How do you address the right balance to fit the product or service to the market to ensure success in the rapidly growing industry?

Lynette Keyowski: The strength of the REACH program is really through its ability to hand curate the most knowledgeable connections, introductions and relationships between technology companies and the decision makers and influencers in the markets they are servicing. REACH’s approach to both education and mentorship is much more targeted toward our companies’ immersion into the industry (i.e., market) than many other programs. REACH companies are exposed to a deep understanding of how the real estate sector is organized, where their solutions can be tailored to be most impactful (and successful), and how to identify the most effective strategies to approach the market.  

Through our mentorship component, where we connect our companies to a pool of over 700 executives, decision makers and influencers in the space, our companies are provided a white-glove service that propels their solution into the right market, at the right time, and in the right way.

Alice Leung: Some of the best technologies and innovations fail by being too early to market. We are oftentimes looking at technology versus industry to see if the timing is right for adoption. For example, there have been a few ideas in the robotics space that were too early to the market: the cost of hardware was expensive and the technology had not matured to a point where it can handle the construction site conditions.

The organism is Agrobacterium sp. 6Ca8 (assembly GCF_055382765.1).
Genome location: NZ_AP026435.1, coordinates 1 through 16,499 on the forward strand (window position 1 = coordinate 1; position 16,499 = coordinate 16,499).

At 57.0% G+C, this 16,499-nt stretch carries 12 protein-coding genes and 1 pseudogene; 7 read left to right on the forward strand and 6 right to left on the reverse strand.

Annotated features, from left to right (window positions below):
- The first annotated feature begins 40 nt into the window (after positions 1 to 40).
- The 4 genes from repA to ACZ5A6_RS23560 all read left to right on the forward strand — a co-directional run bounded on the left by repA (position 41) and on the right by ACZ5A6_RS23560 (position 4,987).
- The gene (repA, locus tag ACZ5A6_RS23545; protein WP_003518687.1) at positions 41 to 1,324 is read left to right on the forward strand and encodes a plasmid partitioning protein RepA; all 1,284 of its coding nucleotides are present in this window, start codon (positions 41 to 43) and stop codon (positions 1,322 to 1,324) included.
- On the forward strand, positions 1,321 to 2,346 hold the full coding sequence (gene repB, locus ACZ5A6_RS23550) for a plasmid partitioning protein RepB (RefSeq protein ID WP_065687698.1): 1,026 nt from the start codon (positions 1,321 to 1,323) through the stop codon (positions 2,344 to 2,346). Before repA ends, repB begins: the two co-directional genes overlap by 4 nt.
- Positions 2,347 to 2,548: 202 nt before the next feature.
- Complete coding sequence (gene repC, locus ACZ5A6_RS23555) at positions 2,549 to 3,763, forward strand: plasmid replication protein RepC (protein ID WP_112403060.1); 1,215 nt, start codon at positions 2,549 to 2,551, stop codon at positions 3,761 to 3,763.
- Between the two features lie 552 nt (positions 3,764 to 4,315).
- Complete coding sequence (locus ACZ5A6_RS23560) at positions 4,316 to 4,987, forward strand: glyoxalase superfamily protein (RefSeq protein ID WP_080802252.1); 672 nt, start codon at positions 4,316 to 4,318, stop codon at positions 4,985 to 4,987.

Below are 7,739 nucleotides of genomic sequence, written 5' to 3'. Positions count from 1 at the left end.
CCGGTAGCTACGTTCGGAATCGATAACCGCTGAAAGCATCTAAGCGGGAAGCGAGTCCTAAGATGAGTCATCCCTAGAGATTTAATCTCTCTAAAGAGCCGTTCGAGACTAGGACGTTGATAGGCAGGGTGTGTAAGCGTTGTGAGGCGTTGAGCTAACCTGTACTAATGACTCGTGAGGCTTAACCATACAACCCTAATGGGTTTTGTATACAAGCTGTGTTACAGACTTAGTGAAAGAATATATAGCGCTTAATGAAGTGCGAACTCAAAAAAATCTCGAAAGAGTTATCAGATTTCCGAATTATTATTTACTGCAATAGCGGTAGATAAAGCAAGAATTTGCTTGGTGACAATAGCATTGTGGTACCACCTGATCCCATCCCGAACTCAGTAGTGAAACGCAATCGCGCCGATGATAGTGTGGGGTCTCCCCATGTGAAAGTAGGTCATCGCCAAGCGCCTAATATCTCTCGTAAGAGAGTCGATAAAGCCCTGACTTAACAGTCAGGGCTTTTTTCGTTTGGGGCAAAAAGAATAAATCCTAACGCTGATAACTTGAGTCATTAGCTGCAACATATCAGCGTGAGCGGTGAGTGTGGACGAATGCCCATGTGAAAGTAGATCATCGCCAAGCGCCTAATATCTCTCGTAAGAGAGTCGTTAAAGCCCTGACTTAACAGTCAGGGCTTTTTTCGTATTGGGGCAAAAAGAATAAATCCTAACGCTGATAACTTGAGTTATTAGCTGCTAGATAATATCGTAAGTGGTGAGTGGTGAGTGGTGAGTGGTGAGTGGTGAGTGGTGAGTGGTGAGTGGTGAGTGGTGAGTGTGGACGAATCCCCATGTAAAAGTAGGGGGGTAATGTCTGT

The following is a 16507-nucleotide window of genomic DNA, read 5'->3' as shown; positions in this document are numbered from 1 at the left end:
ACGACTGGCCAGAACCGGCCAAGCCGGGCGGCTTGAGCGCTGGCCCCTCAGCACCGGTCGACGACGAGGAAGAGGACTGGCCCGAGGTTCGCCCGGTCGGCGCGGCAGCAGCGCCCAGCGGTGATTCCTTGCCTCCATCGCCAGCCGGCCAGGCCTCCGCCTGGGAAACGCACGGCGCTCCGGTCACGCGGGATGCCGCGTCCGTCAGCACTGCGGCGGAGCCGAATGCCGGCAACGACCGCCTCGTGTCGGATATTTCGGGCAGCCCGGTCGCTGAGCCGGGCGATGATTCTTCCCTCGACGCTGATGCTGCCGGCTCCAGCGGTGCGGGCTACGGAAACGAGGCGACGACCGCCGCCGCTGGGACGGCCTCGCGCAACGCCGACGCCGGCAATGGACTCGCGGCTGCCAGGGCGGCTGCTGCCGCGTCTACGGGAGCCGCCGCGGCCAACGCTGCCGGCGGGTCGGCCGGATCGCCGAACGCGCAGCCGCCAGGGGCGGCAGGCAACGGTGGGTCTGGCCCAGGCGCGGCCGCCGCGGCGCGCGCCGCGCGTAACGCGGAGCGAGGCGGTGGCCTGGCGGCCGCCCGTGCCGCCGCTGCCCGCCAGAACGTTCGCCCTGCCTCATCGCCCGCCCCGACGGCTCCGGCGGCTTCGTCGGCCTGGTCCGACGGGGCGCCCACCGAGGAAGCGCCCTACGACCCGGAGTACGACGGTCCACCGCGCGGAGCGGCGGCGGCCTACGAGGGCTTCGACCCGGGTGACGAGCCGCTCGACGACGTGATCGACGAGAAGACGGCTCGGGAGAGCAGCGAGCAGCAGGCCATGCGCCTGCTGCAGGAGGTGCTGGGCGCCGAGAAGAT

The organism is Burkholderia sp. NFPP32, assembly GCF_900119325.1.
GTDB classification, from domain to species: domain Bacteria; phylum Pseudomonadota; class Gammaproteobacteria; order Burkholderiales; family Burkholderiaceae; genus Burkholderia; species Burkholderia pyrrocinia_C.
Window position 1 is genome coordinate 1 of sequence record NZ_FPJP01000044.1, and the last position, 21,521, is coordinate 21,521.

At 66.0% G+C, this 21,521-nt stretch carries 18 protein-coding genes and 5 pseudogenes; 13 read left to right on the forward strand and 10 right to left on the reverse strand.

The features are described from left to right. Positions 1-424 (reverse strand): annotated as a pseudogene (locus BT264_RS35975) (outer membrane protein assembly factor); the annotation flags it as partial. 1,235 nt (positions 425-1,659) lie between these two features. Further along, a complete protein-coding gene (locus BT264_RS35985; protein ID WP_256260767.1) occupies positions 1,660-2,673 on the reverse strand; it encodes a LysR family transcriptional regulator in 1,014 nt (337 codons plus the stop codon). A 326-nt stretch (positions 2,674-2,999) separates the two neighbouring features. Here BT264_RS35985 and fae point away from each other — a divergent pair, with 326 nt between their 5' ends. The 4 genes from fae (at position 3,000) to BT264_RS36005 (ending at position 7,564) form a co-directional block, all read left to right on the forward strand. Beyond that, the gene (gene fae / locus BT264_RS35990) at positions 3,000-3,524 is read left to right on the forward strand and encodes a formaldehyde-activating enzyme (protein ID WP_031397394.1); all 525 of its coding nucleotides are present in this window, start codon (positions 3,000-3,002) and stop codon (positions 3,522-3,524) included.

The CEO’s job of crafting strategies that endure is increasingly difficult. What important lessons could you share to build lasting success?

Lynette Keyowski: This really ties back to the response around capturing market and attention.  All of the same principles apply — having a solution for a real problem, embedding yourself in community, and being passionate about your solution. Where founders or startups most often fail is when any or all of these are out of balance. 

In terms of problem solving, some groups fail because they think they can “do it better” than the incumbent solution. While this might be true, unless a solution is super-unique from others, companies and practitioners are slow to change. In a saturated market this is particularly dangerous for startups, who often don’t have the stamina, capital or bandwidth to outlast the sales cycle of their target market, and still be available when their customer is ready to move.

This often leads to what we call the founder’s dilemma — founders who have blinders on with respect to how well or fast their solution is being adopted, and forget that they really got into this to make money — which is the ultimate signal to growth. Startups often neglect the startup mantra “fail fast, fire fast”; based on meaningful feedback (from customers, mentors, peers and professionals).  If things are not working — such as, you are not making money and growing — and you don’t make a change that’s required (maybe even a foundational change), you are less likely to be successful.  

Which leads to a third lesson, based on passion.  Founding CEOs are often visionaries and really drive their solution to life! This is critical in the startup and growth phase, as previously mentioned, because it’s a critically important component of attracting capital and market share.  People will invest in and buy people more than products. However, very few founders can be the founding CEO and the CEO who either scales the company, or even ultimately takes it to exit. While they have the same title, what is required in a CEO at the growth and exit phase is very different from what is required in startup mode. Knowing, understanding and accepting this out the gate makes foundational changes like this easier to make, and made sooner in many cases, based on the feedback received.